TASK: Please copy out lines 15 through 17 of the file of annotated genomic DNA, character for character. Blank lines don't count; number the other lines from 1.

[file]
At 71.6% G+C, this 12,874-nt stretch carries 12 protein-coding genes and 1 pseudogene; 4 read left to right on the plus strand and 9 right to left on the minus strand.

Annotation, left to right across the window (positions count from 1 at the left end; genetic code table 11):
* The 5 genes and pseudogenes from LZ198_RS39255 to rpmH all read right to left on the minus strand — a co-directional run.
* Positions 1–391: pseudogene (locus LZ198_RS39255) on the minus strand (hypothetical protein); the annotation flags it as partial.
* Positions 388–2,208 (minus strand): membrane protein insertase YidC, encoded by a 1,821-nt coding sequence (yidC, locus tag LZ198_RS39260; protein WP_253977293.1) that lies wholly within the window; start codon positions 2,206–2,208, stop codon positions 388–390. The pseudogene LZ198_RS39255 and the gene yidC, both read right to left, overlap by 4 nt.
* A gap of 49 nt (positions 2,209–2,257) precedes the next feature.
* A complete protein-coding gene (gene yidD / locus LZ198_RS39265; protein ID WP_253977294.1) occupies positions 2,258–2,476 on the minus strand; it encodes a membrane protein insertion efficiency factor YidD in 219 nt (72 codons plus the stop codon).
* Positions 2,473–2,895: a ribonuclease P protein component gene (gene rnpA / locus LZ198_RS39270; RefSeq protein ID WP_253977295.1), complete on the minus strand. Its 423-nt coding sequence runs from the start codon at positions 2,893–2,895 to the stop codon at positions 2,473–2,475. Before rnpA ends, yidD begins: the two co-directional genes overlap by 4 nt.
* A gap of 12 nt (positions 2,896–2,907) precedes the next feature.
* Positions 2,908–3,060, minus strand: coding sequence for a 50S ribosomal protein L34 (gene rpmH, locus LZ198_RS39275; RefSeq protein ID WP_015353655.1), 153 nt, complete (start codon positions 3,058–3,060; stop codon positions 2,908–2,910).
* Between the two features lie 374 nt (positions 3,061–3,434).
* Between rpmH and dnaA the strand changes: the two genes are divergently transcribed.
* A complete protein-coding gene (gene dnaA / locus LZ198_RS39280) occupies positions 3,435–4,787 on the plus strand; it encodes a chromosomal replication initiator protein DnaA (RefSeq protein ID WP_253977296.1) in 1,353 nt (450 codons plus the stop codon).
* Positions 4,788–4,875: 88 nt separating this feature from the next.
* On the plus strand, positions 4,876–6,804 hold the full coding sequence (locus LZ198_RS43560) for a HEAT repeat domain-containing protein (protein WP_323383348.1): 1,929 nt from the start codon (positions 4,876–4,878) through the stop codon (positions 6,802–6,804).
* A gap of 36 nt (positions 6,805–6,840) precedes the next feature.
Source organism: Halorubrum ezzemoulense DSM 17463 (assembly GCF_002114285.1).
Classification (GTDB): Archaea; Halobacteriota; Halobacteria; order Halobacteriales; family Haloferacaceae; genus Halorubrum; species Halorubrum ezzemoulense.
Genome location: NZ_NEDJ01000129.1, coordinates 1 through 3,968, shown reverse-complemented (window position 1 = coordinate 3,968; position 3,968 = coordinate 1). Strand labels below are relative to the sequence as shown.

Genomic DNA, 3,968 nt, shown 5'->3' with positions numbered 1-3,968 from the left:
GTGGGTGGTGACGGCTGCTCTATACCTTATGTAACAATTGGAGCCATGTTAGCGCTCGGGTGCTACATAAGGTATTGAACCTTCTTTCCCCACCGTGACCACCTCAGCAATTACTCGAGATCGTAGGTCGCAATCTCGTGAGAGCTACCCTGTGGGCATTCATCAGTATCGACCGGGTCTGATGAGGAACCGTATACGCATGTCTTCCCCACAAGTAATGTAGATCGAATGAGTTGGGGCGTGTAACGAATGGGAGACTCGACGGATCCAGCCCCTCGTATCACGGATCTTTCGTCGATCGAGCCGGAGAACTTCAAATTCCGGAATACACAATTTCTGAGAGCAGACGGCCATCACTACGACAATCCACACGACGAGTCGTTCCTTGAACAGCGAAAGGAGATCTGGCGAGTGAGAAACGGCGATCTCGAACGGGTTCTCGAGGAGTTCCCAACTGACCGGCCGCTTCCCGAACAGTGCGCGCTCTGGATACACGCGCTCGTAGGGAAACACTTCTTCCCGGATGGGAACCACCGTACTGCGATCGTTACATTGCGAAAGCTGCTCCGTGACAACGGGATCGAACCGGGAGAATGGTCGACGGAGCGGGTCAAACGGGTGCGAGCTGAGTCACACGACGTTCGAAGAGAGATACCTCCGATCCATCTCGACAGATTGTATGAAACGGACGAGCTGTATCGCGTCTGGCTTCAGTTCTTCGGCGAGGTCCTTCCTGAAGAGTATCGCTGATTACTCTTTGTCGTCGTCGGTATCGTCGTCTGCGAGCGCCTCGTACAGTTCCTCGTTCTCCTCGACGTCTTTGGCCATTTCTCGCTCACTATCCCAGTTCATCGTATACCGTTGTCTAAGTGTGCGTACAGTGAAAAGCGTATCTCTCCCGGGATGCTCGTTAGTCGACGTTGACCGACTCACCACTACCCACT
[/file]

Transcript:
* On the plus strand, positions 4,876–6,804 hold the full coding sequence (locus LZ198_RS43560) for a HEAT repeat domain-containing protein (protein WP_323383348.1): 1,929 nt from the start codon (positions 4,876–4,878) through the stop codon (positions 6,802–6,804).
* A gap of 36 nt (positions 6,805–6,840) precedes the next feature.
Source organism: Halorubrum ezzemoulense DSM 17463 (assembly GCF_002114285.1).